Murtoa Railway Station
Murtoa Railway Station was a large complex several structures, platforms and a branch terminus up until trains ceased service in the 1980s. The only surviving building was the main station, which had been entirely infested with termites. As the termites had eaten from the bottom up, the building was literally sinking into the earth.
As part of the VicTrack Community Use of Vacant Rail Buildings Program, Davidson Architecture were commissioned to provide designs for restoration of the building fabric and conversion of the building into a usable Community Building for use and displays by the local Murtoa and District Historical Society.
Working with Mark Hodkinson Heritage Engineer, we worked out a methodology which involved suspending the roof and upper portions of the building frame while the degraded base and lower portions of the timber frame could be cut out and entirely replaced with termite resistant timber founded on a new concrete slab poured below the salvaged building.
The complex sequence of events was carried out with great skill by local Murtoa Contractors David and Paul Delahunty, with much of the excavation done by hand due to the impeding structure remaining above.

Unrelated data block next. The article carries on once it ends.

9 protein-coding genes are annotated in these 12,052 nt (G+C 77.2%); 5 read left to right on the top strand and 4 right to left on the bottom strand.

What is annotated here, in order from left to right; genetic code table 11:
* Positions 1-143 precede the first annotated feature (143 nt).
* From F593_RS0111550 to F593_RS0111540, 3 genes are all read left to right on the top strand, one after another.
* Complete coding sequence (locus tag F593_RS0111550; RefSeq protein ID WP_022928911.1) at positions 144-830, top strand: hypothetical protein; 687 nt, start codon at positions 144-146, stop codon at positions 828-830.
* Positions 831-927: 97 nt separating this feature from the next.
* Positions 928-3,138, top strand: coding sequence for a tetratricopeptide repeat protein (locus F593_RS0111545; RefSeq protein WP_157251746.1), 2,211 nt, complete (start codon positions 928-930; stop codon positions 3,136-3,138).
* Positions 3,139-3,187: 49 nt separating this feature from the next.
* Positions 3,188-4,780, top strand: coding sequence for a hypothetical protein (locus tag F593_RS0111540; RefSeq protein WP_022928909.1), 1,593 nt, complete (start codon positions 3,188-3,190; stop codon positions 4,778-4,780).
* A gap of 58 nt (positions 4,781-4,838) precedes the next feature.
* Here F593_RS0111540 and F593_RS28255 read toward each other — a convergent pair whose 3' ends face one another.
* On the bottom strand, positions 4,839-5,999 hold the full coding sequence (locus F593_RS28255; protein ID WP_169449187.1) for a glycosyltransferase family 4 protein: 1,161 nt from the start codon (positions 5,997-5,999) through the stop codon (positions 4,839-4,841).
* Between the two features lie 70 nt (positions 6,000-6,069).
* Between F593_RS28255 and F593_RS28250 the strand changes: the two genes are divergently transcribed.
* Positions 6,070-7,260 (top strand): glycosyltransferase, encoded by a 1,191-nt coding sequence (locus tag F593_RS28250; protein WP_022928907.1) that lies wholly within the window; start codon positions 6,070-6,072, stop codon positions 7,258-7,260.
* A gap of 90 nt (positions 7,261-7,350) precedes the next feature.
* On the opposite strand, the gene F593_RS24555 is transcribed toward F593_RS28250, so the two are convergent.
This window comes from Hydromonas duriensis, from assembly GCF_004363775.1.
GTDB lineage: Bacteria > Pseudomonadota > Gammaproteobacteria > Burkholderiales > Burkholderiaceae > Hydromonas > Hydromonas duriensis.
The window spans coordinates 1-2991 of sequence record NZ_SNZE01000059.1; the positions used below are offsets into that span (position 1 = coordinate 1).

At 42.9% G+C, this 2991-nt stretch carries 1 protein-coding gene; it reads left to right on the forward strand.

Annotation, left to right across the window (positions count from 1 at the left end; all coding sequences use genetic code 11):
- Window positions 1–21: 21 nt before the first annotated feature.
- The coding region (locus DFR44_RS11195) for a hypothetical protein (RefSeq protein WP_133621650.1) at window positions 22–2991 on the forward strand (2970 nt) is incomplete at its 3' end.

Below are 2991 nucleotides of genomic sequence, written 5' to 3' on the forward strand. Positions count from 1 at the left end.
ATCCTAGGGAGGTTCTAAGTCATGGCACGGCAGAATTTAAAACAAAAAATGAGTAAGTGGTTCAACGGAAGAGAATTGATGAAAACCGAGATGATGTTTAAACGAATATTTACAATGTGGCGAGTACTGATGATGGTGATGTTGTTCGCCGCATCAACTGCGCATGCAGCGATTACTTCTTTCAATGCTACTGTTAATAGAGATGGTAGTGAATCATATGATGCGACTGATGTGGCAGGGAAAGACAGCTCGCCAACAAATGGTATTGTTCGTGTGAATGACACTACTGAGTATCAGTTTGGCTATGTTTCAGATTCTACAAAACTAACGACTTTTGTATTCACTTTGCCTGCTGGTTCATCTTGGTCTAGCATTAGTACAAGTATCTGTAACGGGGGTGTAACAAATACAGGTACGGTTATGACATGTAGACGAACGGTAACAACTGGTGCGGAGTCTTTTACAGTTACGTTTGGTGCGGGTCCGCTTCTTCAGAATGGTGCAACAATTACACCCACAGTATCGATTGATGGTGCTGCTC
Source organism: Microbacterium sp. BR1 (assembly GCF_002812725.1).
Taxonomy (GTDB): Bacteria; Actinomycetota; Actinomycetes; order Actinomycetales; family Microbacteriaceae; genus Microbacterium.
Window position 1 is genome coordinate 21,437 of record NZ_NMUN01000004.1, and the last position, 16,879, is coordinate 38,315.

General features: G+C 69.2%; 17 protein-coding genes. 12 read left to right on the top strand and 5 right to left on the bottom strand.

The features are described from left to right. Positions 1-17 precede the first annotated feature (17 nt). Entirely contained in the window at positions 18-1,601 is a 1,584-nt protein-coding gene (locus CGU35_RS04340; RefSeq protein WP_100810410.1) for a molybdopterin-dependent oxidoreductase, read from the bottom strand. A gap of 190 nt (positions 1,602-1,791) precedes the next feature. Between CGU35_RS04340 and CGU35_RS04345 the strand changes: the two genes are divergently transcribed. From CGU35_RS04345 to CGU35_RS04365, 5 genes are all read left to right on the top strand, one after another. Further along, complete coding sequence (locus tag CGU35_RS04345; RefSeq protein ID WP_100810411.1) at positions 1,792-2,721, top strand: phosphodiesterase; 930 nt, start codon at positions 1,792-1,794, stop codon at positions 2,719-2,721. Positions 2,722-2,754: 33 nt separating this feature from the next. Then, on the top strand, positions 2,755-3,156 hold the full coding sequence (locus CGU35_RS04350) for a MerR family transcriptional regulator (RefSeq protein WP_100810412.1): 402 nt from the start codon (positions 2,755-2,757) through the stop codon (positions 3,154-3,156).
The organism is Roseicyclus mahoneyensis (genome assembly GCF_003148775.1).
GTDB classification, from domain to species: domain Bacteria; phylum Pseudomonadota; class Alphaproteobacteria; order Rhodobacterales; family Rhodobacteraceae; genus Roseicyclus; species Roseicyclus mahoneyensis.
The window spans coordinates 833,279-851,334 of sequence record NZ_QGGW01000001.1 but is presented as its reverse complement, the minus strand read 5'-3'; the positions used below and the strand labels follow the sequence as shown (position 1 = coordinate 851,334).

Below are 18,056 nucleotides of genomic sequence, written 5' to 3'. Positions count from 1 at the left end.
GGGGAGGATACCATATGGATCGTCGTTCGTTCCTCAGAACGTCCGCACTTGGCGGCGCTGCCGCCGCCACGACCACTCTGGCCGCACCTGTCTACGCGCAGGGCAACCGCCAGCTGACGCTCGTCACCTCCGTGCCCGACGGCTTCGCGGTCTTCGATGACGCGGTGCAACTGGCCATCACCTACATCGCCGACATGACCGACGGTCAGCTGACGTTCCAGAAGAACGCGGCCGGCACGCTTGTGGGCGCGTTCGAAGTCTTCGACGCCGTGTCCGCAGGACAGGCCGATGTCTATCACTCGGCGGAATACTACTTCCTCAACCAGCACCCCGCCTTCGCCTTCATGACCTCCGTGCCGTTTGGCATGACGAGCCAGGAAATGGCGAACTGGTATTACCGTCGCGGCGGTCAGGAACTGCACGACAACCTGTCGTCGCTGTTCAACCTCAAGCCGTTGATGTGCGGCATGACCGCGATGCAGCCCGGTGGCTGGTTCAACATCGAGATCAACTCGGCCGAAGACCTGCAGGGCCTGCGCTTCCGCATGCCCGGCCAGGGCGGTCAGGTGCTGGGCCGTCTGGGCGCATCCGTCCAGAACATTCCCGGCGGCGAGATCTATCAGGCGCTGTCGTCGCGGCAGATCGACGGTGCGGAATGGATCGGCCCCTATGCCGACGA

The labyrinth of existing offices which had been partitioned in the 1960s were opened up into a magnificent exhibition hall at the north western end of the station, and a kitchenette was installed to one of the original waiting rooms, while an AS1428.1 compliant DDA toilet with baby change was installed to a refurbished external toilet block.
A unique cast iron cantilever verandah to the former western platform was removed, disassembled fully restored and then replaced, and the eastern verandah was restored with the steel pole columns replaced with timber columns to match the existing.
Finally, the external colour was restored through paint scrapings, and the external pavement was replaced to tidy up the site.